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For this discussion, I'm classifying Papua New Guinea as part of Southeast Asia rather than Oceania, along with the other East Indies countries of Brunei, East Timor, Indonesia, Malaysia, Philippines, and Singapore.
I see the article has three co-authors: a producer and a correspondent both based in London and another reporter without description whom I presume to likely also be in the U.K. It does not say whether their editor is based in the U.K., but should have understood that the term "table", when referring to legislation, has a contradictory meaning in the U.K. than how it is understood by NBC News' primarily U.S. audience creating an unaddressed ambiguity.
Eleanor Klibanoff, The Texas Tribune: Texas Supreme Court allows child abuse investigations into families of transgender teens to continue
Michelle Pitcher, Texas Observer: Texas Supreme Court Throws Out Protections for Trans Youth
As a side note on Texas news sources, the Tribune, like Texas Monthly which so far is not reporting on this story, tries to be a non-ideological mainstream source of news. The Observer, on the other hand, has a decidedly progressive editorial bent. Unfortunately, most of the state's major daily newspapers are now behind paywalls to some degree.
We are deeply concerned about Russia’s continuing human rights abuses in the parts of Ukraine it already occupies and have every reason to believe those concerns will multiply following a new military offensive. I would like to bring to your attention disturbing information recently obtained by the United States that indicates that human rights violations and abuses in the aftermath of a further invasion are being planned. These acts, which in past Russian operations have included targeted killings, kidnappings/forced disappearances, unjust detentions, and the use of torture, would likely target those who oppose Russian actions, including Russian and Belarusian dissidents in exile in Ukraine, journalists and anti-corruption activists, and vulnerable populations such as religious and ethnic minorities and LGBTQI persons. Specifically, we have credible information that indicates Russian forces are creating lists of identified Ukrainians to be killed or sent to camps following a military occupation. We also have credible information that Russian forces will likely use lethal measures to disperse peaceful protests or otherwise counter peaceful exercises of perceived resistance from civilian populations.
As the United States explores every opportunity to push Russia toward de-escalation and diplomacy, Secretary of State Antony Blinken raised these concerns to the Security Council on February 17, 2022. In particular, he stated that the United States has information that indicates Russia will target specific groups of Ukrainians. At the Human Rights Council, the United States raised concerns about Russia’s plans during the debate on your Office’s periodic report on the situation in Ukraine on December 15, 2021.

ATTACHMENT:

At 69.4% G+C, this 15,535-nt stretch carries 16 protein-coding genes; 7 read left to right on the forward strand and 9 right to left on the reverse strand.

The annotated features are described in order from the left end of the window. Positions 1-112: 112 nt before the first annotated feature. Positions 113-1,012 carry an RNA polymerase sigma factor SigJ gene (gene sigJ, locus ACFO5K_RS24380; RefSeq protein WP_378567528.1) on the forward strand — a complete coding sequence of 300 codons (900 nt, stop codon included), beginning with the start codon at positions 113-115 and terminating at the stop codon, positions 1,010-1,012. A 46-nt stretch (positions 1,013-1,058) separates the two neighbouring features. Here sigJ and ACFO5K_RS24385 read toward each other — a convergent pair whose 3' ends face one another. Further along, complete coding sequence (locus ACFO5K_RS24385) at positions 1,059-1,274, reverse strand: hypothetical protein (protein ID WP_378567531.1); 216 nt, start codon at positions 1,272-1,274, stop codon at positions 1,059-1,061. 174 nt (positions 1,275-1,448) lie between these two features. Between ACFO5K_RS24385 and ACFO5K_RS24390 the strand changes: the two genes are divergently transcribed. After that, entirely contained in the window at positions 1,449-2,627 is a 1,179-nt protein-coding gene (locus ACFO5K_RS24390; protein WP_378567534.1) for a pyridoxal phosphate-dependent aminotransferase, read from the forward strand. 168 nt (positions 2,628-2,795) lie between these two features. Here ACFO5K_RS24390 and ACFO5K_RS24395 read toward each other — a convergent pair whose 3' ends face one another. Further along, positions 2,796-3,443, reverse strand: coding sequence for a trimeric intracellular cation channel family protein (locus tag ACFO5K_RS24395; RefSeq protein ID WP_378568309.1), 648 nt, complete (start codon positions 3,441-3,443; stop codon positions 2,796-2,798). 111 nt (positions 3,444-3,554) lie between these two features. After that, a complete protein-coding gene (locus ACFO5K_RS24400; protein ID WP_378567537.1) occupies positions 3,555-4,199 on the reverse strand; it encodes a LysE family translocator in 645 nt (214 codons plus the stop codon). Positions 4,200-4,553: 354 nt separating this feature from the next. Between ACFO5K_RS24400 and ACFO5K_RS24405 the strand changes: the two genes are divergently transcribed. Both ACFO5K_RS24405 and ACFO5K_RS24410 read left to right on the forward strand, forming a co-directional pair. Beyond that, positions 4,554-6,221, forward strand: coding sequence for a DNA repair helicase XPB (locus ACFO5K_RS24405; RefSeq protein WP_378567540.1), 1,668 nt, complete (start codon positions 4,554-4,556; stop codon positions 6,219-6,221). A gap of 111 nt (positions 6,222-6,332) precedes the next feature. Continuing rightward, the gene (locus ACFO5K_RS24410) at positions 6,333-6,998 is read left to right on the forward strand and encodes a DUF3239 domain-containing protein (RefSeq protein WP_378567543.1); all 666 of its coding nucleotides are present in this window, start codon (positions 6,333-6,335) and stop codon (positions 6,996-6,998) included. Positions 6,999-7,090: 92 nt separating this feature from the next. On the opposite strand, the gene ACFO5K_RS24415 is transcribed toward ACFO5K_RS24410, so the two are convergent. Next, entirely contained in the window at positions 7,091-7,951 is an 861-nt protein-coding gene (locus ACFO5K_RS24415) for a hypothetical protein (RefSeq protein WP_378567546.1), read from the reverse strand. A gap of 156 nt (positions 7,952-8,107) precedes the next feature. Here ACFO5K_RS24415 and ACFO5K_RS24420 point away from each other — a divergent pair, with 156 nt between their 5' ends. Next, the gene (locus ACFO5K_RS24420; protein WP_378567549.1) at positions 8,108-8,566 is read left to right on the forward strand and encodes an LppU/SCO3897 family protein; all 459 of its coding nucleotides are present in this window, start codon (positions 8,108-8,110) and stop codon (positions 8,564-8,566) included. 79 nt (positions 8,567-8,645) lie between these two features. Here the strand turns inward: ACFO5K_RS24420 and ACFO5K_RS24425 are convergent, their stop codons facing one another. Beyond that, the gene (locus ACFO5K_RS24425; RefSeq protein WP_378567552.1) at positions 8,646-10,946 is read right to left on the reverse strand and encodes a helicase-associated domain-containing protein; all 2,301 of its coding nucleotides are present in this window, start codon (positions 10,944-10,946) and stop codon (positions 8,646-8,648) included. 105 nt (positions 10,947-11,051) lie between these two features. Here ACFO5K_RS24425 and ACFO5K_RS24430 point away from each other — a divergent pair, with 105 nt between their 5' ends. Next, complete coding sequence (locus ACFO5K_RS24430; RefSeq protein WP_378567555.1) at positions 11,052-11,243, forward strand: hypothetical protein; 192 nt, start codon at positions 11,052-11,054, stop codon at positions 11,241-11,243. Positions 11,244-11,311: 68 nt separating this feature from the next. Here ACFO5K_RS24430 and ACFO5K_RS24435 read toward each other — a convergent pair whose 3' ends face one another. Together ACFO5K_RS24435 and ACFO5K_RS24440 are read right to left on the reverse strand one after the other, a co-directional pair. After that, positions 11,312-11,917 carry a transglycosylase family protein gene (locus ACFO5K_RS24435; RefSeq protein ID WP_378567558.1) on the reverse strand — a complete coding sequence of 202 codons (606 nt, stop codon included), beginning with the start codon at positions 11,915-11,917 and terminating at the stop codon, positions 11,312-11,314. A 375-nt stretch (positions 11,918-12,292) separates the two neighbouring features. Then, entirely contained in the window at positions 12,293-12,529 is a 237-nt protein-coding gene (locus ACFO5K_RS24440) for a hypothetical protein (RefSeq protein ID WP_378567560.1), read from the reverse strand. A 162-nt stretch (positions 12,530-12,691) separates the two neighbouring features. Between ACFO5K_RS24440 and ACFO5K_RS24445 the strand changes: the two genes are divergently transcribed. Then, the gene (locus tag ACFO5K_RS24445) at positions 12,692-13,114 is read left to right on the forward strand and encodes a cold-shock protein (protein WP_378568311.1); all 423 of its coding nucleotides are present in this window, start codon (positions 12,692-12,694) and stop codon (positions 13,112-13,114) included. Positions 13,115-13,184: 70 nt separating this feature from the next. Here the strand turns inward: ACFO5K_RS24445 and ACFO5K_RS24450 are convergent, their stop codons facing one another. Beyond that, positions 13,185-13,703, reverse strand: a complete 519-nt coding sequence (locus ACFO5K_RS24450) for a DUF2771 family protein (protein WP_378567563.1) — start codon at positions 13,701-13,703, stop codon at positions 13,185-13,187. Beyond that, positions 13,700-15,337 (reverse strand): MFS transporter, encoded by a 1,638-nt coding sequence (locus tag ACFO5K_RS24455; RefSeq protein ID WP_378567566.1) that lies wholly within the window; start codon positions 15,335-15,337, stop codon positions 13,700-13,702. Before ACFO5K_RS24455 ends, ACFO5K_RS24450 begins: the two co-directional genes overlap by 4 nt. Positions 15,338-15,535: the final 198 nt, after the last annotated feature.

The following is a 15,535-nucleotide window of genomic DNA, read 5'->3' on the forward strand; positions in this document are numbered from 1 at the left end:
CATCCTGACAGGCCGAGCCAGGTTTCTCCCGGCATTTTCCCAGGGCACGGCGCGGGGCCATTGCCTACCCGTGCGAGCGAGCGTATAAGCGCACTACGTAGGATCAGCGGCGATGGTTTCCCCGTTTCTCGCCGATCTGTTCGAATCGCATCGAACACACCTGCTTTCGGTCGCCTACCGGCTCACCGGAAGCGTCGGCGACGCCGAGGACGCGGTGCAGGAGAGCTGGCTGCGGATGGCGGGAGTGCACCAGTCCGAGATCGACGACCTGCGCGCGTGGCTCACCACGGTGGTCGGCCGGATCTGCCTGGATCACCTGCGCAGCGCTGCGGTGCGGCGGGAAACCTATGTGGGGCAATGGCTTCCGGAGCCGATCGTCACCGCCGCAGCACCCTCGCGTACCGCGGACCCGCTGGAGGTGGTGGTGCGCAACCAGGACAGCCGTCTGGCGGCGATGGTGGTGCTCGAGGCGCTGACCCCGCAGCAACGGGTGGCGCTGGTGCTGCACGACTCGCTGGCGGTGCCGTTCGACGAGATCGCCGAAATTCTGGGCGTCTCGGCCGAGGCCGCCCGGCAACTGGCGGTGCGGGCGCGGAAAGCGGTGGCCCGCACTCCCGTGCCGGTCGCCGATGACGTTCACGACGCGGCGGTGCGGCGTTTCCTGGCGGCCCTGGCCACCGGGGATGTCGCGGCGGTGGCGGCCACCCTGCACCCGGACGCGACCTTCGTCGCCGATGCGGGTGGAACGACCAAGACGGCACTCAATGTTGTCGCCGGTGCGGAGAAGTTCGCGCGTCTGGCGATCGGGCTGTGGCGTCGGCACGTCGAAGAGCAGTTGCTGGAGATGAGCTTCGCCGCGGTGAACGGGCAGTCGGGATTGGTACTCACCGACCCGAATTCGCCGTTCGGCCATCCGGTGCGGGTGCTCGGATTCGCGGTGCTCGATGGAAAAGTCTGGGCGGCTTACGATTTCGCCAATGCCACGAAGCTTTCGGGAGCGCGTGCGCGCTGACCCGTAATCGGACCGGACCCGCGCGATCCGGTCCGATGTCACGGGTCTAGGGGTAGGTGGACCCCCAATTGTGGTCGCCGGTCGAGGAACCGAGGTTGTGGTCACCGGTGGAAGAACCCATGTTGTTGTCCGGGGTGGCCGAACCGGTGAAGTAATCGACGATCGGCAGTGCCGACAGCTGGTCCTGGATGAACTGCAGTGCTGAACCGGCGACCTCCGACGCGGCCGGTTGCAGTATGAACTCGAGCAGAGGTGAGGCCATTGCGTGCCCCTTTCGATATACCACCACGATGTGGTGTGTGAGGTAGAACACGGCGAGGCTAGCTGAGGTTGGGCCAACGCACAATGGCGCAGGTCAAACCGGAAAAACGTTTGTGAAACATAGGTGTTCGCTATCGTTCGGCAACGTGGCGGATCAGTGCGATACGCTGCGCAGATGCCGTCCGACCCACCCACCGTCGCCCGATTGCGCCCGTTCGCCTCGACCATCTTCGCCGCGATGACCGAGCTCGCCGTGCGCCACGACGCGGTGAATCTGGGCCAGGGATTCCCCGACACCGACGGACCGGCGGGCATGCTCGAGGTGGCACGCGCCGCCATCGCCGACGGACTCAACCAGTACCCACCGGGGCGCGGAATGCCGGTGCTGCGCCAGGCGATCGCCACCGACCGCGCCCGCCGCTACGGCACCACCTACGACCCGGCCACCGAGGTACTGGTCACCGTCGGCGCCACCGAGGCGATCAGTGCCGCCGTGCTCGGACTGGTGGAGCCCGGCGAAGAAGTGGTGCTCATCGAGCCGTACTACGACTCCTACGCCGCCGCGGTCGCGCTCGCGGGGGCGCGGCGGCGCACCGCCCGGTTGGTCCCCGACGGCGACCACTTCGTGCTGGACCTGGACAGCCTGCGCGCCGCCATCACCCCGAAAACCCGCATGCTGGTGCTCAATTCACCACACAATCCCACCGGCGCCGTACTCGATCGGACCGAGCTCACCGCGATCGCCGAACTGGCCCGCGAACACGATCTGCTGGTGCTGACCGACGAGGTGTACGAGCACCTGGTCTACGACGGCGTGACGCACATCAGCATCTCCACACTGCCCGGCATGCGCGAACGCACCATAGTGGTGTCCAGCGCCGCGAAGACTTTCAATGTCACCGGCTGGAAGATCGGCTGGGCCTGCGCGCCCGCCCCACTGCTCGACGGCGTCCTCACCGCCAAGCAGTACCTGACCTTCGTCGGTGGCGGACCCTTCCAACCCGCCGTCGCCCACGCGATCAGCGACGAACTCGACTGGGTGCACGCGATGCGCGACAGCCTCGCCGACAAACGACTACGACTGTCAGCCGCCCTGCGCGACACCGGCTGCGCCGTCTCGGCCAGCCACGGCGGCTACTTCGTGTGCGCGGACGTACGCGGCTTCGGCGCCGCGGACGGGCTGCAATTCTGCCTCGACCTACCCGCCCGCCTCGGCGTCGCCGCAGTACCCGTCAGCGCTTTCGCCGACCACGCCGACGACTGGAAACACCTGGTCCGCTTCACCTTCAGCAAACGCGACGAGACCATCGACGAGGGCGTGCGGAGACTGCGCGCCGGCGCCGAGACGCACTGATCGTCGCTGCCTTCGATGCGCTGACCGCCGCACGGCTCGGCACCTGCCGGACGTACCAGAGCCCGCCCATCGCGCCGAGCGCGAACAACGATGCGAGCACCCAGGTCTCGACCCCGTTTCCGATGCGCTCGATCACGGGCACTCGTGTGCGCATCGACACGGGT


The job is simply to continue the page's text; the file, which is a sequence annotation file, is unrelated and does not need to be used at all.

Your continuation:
Axios: "U.S. tells UN Russia plans Ukraine human rights abuses after invasion"
And to think of Putin accusing Zelensky and the Ukrainians of being the Nazis in this conflict.
Under the arcane Insular Acts of the early 20th Century, the Constitution does not follow the flag in U.S. territories. The Constitution only applies in those territories that Congress has incorporated as an integral part of the U.S. The only incorporated territory is Palmyra Atoll, with no permanent population, and only because incorporation cannot be revoked as Palmyra was separated from Hawaii, an incorporated territory, when Hawaii was given statehood. Hence, every territory other than Palmyra (and separately also D.C., in a separate Constitutional status apart from the territories) merely belongs to the U.S., but is not part of the U.S.
Uniquely among natively populated territories, American Samoa is not an organized territory meaning that Congress has not passed an "organic act" creating a system of self-governance for the territory. At some time in the past, Congress did authorize the State Department to consult with local officials to create a local constitution for American Samoa. The constitution thus created was approved by local voters and is de facto law. Congress, however, has never ratified nor rejected the territorial constitution, and, thus, American Samoa is considered unorganized on that technicality alone.
Many aspects of AS law do not conform to what is acceptable in the U.S. or the rest of it's territories. Its family clan-based local governance falls afoul of the Constitutional principal of one-man-one-vote required elsewhere, for instance, although it lines up with how the neighboring Republic of Samoa governs itself. AS also believes in communal land ownership rather than private property rights. A non-Samoan may not buy land in AS but may merely lease.
Marriage equality in the territory awaits either for some same-sex couple to seek a marriage license or to have an expatriate return having married elsewhere seeking legal recognition of his/her/their marriage. So far, neither has happened yet.